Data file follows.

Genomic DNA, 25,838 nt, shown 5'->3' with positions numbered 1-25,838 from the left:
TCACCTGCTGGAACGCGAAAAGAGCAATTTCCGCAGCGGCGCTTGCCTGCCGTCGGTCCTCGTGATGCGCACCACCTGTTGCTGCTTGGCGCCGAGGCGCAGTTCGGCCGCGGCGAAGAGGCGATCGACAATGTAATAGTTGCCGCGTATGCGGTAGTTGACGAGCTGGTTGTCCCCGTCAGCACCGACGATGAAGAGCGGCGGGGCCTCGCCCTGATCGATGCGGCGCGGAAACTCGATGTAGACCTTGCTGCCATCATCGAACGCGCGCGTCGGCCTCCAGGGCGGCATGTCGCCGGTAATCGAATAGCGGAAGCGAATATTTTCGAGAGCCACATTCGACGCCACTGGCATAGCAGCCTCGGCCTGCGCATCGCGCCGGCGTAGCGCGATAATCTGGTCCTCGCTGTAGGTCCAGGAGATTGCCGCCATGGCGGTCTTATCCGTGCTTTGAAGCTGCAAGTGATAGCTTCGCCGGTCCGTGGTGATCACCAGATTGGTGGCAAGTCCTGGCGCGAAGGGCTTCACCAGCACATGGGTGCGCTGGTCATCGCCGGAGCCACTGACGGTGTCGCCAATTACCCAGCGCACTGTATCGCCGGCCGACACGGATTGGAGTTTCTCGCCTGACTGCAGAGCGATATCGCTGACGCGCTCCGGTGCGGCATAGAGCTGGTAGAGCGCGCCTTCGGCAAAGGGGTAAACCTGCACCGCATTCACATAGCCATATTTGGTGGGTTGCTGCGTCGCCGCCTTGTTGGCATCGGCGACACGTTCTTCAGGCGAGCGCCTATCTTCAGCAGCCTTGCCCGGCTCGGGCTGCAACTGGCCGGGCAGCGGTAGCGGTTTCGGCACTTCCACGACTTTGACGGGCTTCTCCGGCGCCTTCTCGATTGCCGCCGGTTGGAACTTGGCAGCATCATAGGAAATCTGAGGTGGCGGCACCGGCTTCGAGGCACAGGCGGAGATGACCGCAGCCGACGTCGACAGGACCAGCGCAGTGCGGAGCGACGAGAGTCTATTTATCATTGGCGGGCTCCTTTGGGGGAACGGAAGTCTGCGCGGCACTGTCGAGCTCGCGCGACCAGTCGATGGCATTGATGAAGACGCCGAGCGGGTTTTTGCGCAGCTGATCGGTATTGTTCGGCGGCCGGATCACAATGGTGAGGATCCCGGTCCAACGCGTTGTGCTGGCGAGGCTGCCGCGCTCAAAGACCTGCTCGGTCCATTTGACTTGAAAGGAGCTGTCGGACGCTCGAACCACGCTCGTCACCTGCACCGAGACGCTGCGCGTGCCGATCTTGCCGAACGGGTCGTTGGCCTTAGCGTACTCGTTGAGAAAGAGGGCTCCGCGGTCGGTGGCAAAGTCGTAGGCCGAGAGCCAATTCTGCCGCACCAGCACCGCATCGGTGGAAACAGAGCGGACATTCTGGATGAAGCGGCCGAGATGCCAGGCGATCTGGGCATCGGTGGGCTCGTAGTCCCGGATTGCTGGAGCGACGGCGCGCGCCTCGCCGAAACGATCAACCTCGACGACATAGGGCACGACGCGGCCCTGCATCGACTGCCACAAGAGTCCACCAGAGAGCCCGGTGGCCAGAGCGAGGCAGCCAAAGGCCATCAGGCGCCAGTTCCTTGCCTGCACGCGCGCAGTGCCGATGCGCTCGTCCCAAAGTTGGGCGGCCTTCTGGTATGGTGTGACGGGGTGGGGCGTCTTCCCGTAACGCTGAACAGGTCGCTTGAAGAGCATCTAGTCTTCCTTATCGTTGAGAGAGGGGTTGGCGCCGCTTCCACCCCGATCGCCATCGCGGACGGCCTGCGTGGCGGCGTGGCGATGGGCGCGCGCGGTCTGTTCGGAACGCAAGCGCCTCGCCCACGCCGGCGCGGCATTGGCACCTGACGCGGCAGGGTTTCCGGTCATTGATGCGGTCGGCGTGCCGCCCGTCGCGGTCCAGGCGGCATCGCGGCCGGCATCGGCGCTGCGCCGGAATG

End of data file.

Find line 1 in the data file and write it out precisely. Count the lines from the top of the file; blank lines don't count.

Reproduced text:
Genomic DNA, 25,838 nt, shown 5'->3' with positions numbered 1-25,838 from the left: